Ex-Wall Street Banker Convicted in Guinea Bribery Case
A Guinea-born former Wall Street banker was convicted of laundering $8.5 million in bribes that he took while a government minister in the West African country, where claims of corruption and disputes over mineral rights involve some of the biggest mining companies in the world.
Mahmoud Thiam was accused in the U.S. of taking illegal payments to help China International Fund Ltd. win exclusive rights to mine Guinea’s iron, gold, diamonds and bauxite deposits and then laundering the money into the U.S. Thiam served as Guinea’s mining minister from 2009 to 2010 after spending 14 years as an international investment banker at Merrill Lynch & Co. and UBS Group AG in New York.
The jury in Manhattan federal court delivered its verdict Wednesday after about six hours of deliberations, following a six-day trial. Thiam faces as long as 10 years in prison under federal sentencing guidelines.
Prosecutors claim Thiam used the bribes to pay for luxuries, including ski lessons, private school for his kids, a Steinway grand piano and renovations to a 30-acre estate in New York’s Dutchess County. Thiam, who testified in his own defense, said the money was a loan from China International Fund’s Sam Pa.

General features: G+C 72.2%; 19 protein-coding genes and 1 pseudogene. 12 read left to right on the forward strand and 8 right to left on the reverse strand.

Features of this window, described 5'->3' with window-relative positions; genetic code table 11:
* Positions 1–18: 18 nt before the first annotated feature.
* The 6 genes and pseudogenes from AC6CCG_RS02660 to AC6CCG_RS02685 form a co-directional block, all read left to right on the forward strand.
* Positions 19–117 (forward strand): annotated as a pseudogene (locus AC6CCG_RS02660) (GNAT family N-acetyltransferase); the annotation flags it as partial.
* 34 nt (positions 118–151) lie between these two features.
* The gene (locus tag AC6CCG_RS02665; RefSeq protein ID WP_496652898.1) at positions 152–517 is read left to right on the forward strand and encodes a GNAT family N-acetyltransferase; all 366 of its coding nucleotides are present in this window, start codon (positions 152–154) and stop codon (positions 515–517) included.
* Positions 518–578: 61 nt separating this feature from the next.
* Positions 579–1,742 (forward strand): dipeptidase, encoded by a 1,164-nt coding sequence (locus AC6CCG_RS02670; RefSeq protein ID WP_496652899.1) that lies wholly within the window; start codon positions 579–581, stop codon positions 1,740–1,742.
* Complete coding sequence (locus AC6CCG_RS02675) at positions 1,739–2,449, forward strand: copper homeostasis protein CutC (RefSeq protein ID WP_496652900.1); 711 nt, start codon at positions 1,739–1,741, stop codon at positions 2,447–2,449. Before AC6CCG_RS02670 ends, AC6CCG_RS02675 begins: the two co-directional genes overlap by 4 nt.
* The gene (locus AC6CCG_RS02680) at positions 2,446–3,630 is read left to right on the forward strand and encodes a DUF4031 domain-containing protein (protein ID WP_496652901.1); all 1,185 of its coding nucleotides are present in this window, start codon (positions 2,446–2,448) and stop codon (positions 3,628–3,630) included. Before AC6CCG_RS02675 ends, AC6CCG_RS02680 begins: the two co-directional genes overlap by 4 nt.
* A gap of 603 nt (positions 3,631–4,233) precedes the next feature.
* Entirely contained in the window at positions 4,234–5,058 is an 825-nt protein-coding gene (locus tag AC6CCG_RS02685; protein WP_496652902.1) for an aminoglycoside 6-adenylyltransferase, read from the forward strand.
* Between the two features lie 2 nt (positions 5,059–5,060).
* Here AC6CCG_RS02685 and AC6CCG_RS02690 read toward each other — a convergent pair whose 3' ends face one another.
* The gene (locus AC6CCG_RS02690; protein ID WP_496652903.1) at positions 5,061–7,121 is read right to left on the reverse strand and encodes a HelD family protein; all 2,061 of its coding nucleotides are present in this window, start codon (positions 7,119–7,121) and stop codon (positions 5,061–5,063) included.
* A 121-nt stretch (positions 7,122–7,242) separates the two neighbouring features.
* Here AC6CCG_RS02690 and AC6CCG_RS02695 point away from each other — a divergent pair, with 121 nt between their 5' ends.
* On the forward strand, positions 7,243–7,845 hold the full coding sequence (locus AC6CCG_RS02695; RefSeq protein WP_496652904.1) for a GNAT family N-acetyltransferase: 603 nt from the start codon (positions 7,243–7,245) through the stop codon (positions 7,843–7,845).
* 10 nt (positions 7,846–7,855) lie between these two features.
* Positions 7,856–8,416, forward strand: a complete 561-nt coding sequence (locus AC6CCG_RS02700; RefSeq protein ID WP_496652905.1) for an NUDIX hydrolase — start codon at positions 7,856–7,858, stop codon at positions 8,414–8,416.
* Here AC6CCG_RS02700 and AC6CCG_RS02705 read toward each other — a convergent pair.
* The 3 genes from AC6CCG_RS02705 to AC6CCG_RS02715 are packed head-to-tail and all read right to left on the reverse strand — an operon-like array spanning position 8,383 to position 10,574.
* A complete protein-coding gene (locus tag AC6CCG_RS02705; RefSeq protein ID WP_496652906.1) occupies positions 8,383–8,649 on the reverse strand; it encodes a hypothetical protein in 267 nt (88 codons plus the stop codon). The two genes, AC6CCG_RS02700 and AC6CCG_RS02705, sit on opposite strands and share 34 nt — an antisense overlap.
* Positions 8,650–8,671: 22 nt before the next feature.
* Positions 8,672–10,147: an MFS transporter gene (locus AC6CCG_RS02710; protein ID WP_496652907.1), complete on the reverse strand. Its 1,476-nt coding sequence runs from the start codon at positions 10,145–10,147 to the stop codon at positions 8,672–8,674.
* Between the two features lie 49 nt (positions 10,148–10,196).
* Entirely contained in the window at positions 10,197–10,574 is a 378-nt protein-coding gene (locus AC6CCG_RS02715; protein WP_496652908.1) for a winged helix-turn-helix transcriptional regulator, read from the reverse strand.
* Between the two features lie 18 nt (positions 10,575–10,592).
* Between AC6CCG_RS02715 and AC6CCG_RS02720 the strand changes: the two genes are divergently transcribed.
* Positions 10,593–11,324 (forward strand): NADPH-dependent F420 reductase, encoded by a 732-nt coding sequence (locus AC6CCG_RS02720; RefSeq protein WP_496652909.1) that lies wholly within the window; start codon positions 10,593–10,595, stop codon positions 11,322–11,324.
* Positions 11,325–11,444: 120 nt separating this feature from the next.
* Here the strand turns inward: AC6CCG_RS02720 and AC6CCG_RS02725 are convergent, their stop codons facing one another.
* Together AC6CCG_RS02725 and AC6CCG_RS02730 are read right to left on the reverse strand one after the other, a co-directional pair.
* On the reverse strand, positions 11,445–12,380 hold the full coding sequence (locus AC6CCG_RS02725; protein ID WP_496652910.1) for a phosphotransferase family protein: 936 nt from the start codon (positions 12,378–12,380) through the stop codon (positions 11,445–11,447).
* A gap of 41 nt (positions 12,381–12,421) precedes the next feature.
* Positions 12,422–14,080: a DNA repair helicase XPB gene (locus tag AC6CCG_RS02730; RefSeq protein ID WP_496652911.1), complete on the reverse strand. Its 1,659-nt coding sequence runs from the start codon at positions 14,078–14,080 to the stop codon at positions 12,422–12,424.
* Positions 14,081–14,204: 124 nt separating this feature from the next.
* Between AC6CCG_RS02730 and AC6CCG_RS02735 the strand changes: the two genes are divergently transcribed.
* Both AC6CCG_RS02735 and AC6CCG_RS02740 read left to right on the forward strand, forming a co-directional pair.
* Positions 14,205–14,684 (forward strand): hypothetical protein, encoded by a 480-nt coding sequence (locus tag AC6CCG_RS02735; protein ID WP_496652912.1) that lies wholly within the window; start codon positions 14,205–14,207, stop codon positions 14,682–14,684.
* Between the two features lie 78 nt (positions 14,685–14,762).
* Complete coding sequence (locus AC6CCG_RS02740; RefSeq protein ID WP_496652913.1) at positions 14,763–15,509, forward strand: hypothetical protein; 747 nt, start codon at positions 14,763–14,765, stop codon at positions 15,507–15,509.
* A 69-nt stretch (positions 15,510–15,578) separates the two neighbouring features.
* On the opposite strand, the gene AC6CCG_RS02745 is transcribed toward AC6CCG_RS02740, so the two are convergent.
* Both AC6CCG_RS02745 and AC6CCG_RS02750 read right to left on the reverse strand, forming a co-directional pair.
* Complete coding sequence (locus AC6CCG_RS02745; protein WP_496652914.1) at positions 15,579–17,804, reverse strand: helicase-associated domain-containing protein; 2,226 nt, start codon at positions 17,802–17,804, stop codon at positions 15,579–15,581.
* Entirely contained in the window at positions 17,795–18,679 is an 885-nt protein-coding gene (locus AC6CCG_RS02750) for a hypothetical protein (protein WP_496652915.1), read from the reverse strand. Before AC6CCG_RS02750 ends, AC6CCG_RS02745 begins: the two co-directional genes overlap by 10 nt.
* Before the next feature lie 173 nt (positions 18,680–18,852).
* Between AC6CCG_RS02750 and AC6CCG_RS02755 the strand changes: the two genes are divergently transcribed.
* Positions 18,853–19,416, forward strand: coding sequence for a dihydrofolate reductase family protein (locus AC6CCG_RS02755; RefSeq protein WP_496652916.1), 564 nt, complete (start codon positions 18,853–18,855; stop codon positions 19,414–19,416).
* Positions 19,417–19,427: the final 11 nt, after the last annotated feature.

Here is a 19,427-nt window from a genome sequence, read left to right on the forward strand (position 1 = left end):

Bribery allegations have swirled over mineral development in Guinea for years. Rio Tinto Group accused billionaire Beny Steinmetz’s BSG Resources Ltd. of conspiring with Vale SA to steal the rights to an iron ore deposit in the country. That lawsuit was thrown out.
Steinmetz’s companies sued billionaire George Soros for $10 billion last month, claiming they lost the right to mine the Guinea resource because of a defamation campaign he ran against them.
China International Fund didn’t respond to emails seeking comment on the bribery allegations.
The case is U.S. v. Thiam, 16-mj-07960, U.S. District Court, Southern District of New York (Manhattan).
Bob Van Voris and Christian Berthelsen